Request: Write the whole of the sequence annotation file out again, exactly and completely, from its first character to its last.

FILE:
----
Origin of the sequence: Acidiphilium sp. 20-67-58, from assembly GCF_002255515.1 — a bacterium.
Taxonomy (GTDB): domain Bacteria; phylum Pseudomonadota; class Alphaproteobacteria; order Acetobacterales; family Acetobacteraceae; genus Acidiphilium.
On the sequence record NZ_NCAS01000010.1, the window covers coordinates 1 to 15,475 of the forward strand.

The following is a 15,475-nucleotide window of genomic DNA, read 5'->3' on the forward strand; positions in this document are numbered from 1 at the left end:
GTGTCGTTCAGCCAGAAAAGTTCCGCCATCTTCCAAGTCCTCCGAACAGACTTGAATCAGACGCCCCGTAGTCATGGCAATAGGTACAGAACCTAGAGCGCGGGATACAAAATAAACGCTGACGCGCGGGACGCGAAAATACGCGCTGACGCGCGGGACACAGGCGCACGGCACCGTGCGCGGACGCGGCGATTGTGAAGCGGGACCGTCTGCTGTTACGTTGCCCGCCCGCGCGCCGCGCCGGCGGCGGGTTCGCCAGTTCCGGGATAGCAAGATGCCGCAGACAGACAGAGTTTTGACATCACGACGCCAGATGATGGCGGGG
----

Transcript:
Origin of the sequence: Acidiphilium sp. 20-67-58, from assembly GCF_002255515.1 — a bacterium.
Taxonomy (GTDB): domain Bacteria; phylum Pseudomonadota; class Alphaproteobacteria; order Acetobacterales; family Acetobacteraceae; genus Acidiphilium.
On the sequence record NZ_NCAS01000010.1, the window covers coordinates 1 to 15,475 of the forward strand.

The following is a 15,475-nucleotide window of genomic DNA, read 5'->3' on the forward strand; positions in this document are numbered from 1 at the left end:
GTGTCGTTCAGCCAGAAAAGTTCCGCCATCTTCCAAGTCCTCCGAACAGACTTGAATCAGACGCCCCGTAGTCATGGCAATAGGTACAGAACCTAGAGCGCGGGATACAAAATAAACGCTGACGCGCGGGACGCGAAAATACGCGCTGACGCGCGGGACACAGGCGCACGGCACCGTGCGCGGACGCGGCGATTGTGAAGCGGGACCGTCTGCTGTTACGTTGCCCGCCCGCGCGCCGCGCCGGCGGCGGGTTCGCCAGTTCCGGGATAGCAAGATGCCGCAGACAGACAGAGTTTTGACATCACGACGCCAGATGATGGCGGGG